Meanwhile, I am divesting myself of appliances, utensils, books, clothes and other un-needed items, so that I can have a simpler move, and at the end of that a more pared down environment. It is challenging to tackle change; in truth change is a constant in life, and one must fully embrace it.
I like the challenge of reconfiguring my life for changing circumstances. I have the option of living well within my means, a bit leaner perhaps but with a degree of grace and comfort.

Having said all of the above, moving house as an older person is stressful, as at any other time of life. C’est la vie!

Legacy

January 16, 2013

A friend, someone for whom I have felt affection and whose bumping up against my life has left me with indelible marks, has chosen to end his life in early February, 2012. It has been so long since he left this vale to take up residence in one room of my memory house. He is there, along with other close friends who have died.

Some days, whenever my phone rings, I think of him calling on the spur of a moment to share an errant thought, happening or recent accomplishment. “Hey, G” he would announce, “get this!” But it never is he calling, nor will he ever again.

Often I amuse myself, recalling how, 16 years ago, when we were auditing a Contemporary Painting Course at a local University we would engage in a mad scramble to carry our piles of materials and equipment into the studio so we might be able to take possession of a choice piece of studio real estate. Because he had OCD tendencies, and really knew how to pack up stuff for easy and organized ferrying back and forth  I learned a lot to be less haphazard and more organized in my packing up for studio time. I cringe to think of he had disparaged, publicly to a studio full of young painters, my piggish painterly practices. Of course he did this in an amazingly witty fashion, so that rather than glower at him I would break out in fits of laughter.

I don’t think I will ever be able to sit through a Peter Greenaway movie without imagining him sitting nearby and saying, “Wait, lets replay this… and this…look… look!!!”

He left behind his wife and two grown boys.  They are devastated.

His older son went to Burning Man last summer where he created a shrine of his Father’s digital artwork, printed out and strung up like Buddhist prayer banners. These he burned.

Both sons have access to his files of visual work and writing. He did produce two books on Blurb.com, as well as hundreds of paintings and drawings.  He was a man of remarkable sensibility and aesthetic sense. I miss him.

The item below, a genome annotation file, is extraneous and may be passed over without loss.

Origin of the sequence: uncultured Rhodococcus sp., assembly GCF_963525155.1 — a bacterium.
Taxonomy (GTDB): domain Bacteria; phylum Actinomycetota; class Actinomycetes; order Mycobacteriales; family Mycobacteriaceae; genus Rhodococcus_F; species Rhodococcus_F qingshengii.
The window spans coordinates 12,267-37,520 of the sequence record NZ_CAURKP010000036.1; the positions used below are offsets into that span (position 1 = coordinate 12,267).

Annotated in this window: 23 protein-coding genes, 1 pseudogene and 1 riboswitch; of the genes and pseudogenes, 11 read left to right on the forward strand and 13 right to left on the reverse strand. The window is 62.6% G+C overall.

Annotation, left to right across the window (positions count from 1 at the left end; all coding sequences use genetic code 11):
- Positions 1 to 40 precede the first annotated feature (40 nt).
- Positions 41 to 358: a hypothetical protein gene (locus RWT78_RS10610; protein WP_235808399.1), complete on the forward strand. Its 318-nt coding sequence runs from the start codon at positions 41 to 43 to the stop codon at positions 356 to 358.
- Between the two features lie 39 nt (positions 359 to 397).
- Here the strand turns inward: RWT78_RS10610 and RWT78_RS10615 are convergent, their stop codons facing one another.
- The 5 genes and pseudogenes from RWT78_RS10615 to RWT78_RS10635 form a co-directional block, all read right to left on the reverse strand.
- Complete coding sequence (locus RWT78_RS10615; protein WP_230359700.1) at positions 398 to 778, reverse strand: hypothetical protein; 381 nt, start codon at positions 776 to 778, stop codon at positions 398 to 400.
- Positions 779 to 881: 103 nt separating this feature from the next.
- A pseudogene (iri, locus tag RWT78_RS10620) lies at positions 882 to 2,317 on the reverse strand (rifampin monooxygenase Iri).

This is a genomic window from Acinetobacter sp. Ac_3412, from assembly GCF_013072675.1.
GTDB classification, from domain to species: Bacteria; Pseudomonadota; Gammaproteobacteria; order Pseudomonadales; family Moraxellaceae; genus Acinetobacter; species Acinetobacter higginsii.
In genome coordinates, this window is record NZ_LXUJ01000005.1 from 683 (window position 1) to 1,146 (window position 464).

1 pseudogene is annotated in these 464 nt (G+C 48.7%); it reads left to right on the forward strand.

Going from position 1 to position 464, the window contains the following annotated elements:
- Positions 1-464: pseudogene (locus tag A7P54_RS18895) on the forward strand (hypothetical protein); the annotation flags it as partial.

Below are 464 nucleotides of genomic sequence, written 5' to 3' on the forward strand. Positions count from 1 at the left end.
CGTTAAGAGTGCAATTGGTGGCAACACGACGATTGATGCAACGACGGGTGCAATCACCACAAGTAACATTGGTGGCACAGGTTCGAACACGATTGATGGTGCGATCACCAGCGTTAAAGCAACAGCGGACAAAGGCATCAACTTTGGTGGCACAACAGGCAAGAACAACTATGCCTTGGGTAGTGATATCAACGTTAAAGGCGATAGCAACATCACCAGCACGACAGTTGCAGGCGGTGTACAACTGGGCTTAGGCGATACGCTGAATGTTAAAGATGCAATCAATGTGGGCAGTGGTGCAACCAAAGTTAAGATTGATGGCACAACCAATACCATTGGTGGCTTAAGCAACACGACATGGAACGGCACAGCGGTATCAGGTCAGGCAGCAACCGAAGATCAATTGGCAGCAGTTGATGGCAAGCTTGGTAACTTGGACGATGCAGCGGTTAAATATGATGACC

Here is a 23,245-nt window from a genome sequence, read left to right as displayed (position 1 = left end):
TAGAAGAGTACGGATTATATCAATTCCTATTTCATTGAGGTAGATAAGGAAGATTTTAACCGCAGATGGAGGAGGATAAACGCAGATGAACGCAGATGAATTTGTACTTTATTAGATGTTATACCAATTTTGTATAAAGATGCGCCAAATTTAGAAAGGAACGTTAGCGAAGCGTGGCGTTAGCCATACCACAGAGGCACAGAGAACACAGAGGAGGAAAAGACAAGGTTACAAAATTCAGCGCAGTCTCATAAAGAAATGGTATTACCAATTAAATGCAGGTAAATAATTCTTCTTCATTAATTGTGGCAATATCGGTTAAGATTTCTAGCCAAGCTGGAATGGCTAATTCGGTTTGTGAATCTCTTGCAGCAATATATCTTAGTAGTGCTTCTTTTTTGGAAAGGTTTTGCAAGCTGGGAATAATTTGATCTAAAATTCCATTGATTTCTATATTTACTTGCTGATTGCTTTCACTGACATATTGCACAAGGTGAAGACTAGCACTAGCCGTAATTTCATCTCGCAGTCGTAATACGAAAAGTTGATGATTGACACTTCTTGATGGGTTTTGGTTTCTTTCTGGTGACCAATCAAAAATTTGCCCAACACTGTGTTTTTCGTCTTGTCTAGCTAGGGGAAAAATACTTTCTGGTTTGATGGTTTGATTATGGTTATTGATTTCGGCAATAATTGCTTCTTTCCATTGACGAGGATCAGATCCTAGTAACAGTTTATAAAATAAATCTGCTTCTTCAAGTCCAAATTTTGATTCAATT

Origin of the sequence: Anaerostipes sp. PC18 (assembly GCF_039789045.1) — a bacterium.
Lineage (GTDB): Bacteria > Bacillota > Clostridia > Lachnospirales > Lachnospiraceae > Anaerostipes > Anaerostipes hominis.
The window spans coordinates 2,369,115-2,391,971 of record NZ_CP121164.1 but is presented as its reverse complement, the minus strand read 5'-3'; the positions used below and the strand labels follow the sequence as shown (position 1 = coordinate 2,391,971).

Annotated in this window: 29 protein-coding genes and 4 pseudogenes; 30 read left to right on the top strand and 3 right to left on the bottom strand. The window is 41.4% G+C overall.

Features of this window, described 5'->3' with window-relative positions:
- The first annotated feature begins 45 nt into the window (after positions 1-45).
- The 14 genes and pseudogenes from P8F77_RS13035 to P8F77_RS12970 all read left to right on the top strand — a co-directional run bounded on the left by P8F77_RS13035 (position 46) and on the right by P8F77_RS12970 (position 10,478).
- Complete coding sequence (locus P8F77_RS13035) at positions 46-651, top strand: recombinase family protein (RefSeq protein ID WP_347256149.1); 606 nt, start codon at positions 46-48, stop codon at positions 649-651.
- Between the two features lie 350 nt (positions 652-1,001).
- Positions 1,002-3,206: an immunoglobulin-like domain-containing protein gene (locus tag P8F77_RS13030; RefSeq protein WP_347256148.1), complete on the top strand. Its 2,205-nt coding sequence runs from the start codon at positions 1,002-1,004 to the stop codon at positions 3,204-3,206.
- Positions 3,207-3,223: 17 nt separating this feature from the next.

Rest in Peace, Thomas Ziorjen, my friend.

Sprain therapy – frozen peas and Montmorency cherries…

August 23, 2012

Two weeks ago, I travelled to Vancouver Island to stay with Ardent Feminazi at her Saanichton acreage and to kick around exploring the city of Victoria with a vague idea of relocating me and my goods there. Since becoming an official senior with a Gold Card, the only vaguely golden item I possess, it is now possible for me to sail to the Island via ferry, as foot passenger, GRATIS, but only if travelling between Monday and Thursday.  This is quite the perk for canned pet-food eating seniors in B.C.  Naturally, I took advantage of this.

After disembarking and dragging my wheelie suitcase across the sweltering tar-mac of the passenger pick-up zone, I spied Ardent Feminazi’s ratty red Toyota pick up truck, but no AF in sight anywhere. We had a bit of mix-up with the time of arrival, and she is not one to sit idle, but had gone off to the bottom of the ferry dock to see if in my heat-addled daze I had perhaps disembarked with vehicles rather than foot passengers.  After all I was piloting a wheeled bag, and may have taken too literally the advice for wheeled appliances to leve the ferry via the car deck. Since I have been known to make such errors in judgement on previous occasions, it made sense to me that eventually AF would return to her parked vehicle if she didn’t see me labouring along down below.  Meanwhile I wandered around from one shady bit to another and gathered a decent amount of melted buble gum on the bottom of my sandal soles, and then whiled away some more time trying to scrape that off at the edges of sidewalk.

At AF’s acreage, under the shadow of tall cedars, we sat quaffing cold coffee and plotting my searches of Victoria area to find just the right apartment for me. We made lists, looked at maps, looked up nearness of grocery stores and medical offices, considered nearness of neighbourhoods to the University, the Art gallery, parks and beaches.  I settled for Fairfield/Cook Street Village area as most meeting my diverse needs, and we made an apartment search list for the next several days.